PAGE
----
In females, breast cancer is the leading cause of cancer, and 2nd leading cause of cancer deaths in the United States. In 2018, it was estimated that just over 3.5 million women were living with breast cancer, and the median age at diagnosis was 63. The good news is that with early detection, and advances in cancer treatment the 5-year survival prognosis is just over 90%
Although many people may understandably be hesitant to screen for cancer for fear of finding cancer, if a cancer is found in its earliest stages, the prognosis is typically more favorable than waiting until it can no longer be ignored or has metastasized.
So, WHEN do we screen for breast cancer?
Different cancer societies have different guidelines for screening. Some recommend starting later with repeat mammograms every 2 years to reduce the number of false positives (mammogram identifying something may be a cancer when there is none), and other societies recommend starting at a younger age and repeating mammograms once per year.
For example, The United States Preventive Services Task Force (USPSTF) recommends screening starting at 50 years of age with repeat mammography every 2 years until the age of 74. However, a case-by-case discussion can start at a younger age depending on an individual’s risk for breast cancer based on exam findings, family history, genetic mutations, and other risk factors.
The American College of Obstetricians and Gynecologists also endorse a case-by-case discussion starting at age 40 much like the USPSTF, however, also allow for screening to happen every 1-2 years and screening until at least 75 years of age.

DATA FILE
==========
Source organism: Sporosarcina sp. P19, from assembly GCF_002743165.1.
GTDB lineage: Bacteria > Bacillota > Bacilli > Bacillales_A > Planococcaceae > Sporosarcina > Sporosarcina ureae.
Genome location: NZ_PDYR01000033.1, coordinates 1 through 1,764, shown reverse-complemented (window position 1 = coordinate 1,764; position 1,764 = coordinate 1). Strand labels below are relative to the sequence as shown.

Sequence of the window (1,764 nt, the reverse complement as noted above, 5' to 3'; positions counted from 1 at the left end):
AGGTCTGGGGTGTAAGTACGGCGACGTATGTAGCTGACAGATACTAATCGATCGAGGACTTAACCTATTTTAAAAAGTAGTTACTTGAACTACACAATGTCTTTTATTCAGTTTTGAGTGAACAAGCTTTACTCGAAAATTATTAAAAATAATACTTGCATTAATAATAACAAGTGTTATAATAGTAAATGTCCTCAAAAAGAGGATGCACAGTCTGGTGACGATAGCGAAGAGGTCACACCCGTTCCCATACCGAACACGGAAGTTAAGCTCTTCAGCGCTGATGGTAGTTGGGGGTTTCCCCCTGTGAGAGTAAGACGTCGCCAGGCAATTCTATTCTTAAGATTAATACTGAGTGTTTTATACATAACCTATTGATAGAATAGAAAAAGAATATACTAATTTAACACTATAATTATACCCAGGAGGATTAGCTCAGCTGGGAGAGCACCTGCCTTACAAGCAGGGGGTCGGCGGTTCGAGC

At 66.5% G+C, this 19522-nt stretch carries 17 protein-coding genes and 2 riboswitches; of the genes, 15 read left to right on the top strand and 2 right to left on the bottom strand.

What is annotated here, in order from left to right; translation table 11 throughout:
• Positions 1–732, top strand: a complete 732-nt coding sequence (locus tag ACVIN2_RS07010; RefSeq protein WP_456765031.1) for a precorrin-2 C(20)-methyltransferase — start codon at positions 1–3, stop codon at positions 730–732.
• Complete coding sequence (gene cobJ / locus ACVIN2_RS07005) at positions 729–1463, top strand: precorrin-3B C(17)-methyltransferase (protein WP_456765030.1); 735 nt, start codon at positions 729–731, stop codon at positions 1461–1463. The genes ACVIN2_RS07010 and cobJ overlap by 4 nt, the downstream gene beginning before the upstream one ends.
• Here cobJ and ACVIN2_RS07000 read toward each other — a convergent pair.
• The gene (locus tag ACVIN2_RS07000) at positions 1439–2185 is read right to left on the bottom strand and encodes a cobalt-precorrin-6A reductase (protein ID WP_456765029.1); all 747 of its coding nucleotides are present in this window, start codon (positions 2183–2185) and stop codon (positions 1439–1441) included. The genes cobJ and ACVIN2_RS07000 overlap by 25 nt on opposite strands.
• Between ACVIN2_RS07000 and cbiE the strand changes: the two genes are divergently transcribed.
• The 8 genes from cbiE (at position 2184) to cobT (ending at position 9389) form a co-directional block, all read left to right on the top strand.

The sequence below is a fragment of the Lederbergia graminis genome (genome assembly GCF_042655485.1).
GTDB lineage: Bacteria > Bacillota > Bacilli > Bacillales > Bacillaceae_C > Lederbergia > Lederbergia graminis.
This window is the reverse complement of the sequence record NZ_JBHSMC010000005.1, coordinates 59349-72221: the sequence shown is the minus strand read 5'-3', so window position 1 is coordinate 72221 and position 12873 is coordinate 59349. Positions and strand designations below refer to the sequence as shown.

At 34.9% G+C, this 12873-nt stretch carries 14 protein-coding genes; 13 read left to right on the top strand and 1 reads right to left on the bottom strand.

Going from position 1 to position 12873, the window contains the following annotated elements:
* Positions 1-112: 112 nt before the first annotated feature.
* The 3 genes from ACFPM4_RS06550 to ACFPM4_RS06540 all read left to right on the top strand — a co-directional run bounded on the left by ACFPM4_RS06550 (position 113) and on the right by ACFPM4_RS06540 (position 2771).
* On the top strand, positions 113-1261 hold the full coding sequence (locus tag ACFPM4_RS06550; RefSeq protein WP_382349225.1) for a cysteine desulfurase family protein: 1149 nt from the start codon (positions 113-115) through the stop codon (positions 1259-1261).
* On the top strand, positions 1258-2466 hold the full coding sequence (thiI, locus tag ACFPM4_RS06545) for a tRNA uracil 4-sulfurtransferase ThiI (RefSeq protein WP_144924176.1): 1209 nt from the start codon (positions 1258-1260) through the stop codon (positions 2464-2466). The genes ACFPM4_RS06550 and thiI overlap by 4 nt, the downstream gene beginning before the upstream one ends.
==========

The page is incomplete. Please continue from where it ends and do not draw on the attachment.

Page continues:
The American Cancer Society recommends women should get mammograms yearly starting at age 45, and for women 55+ to continue getting mammograms every year or every other year.
For most individuals, screening is performed with mammography. Other types of imaging may be used depending on your clinical scenario (such as an ultrasound or MRI), however, It is NOT RECOMMENDED to use thermography for breast cancer screening
For those concerned by exposure to radiation during a mammogram, the amount you are exposed to is about the same amount you’d be exposed to from travelling in an airplane, but less than the amount from a CT scan.
Schedule your visit with the NWIM team today to discuss if you’re in need for breast cancer screening, which type, and how often screening is right for you!
- National Institute of Health. Surveillance, Epidemiology, and End Results Program. Cancer Stat Facts: Female Breast Cancer. https://seer.cancer.gov/statfacts/html/breast.html. Accessed February 24, 2022
- U.S. Cancer Statistics Working Group. U.S. Cancer Statistics Data Visualizations Tool, based on 2020 submission data (1999-2018): U.S. Department of Health and Human Services, Centers for Disease Control and Prevention and National Cancer Institute; www.cdc.gov/cancer/dataviz, released in June 2021.
- US Preventive Services Task Force. Screening for Breast Cancer: US Preventive Services Task Force recommendation statement. Ann Intern Med 2016; 164:279.
- American College of Obstetricians-Gynecologists. Practice bulletin no. 179: Breast cancer risk assessment and screening in average-risk women. Obstet Gynecol 2017; 130:e1-16.
- Oeffinger KC, Fontham ETH, Etzioni R, et al. Breast cancer screening for women at average risk: 2015 guideline update from the American Cancer Society. JAMA 2015; 314:1599.
- Centers for Disease Control and Prevention. Radiation from Air Travel. https://www.cdc.gov/nceh/radiation/air_travel.html. Accessed February 24, 2022
- American Cancer Society. Understanding Radiation Risk from Imaging Tests. https://www.cancer.org/treatment/understanding-your-diagnosis/tests/understanding-radiation-risk-from-imaging-tests.html. Accessed February 24, 2022